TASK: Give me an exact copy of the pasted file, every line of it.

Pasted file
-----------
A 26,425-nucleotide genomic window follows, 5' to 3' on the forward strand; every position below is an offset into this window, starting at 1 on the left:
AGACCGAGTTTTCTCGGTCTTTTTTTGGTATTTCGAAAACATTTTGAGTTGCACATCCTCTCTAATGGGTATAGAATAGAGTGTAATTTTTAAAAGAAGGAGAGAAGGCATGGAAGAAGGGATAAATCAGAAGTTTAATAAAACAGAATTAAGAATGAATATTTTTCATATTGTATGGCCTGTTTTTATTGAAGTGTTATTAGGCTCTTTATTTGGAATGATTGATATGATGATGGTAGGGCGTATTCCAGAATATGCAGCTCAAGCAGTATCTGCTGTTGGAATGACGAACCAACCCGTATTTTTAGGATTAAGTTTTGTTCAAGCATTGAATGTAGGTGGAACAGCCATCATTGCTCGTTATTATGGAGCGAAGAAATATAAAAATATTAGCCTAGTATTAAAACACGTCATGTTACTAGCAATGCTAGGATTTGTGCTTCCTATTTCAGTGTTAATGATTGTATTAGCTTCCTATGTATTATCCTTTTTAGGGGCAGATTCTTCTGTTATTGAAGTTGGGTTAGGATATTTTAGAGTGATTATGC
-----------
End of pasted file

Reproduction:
A 26,425-nucleotide genomic window follows, 5' to 3' on the forward strand; every position below is an offset into this window, starting at 1 on the left:
AGACCGAGTTTTCTCGGTCTTTTTTTGGTATTTCGAAAACATTTTGAGTTGCACATCCTCTCTAATGGGTATAGAATAGAGTGTAATTTTTAAAAGAAGGAGAGAAGGCATGGAAGAAGGGATAAATCAGAAGTTTAATAAAACAGAATTAAGAATGAATATTTTTCATATTGTATGGCCTGTTTTTATTGAAGTGTTATTAGGCTCTTTATTTGGAATGATTGATATGATGATGGTAGGGCGTATTCCAGAATATGCAGCTCAAGCAGTATCTGCTGTTGGAATGACGAACCAACCCGTATTTTTAGGATTAAGTTTTGTTCAAGCATTGAATGTAGGTGGAACAGCCATCATTGCTCGTTATTATGGAGCGAAGAAATATAAAAATATTAGCCTAGTATTAAAACACGTCATGTTACTAGCAATGCTAGGATTTGTGCTTCCTATTTCAGTGTTAATGATTGTATTAGCTTCCTATGTATTATCCTTTTTAGGGGCAGATTCTTCTGTTATTGAAGTTGGGTTAGGATATTTTAGAGTGATTATGC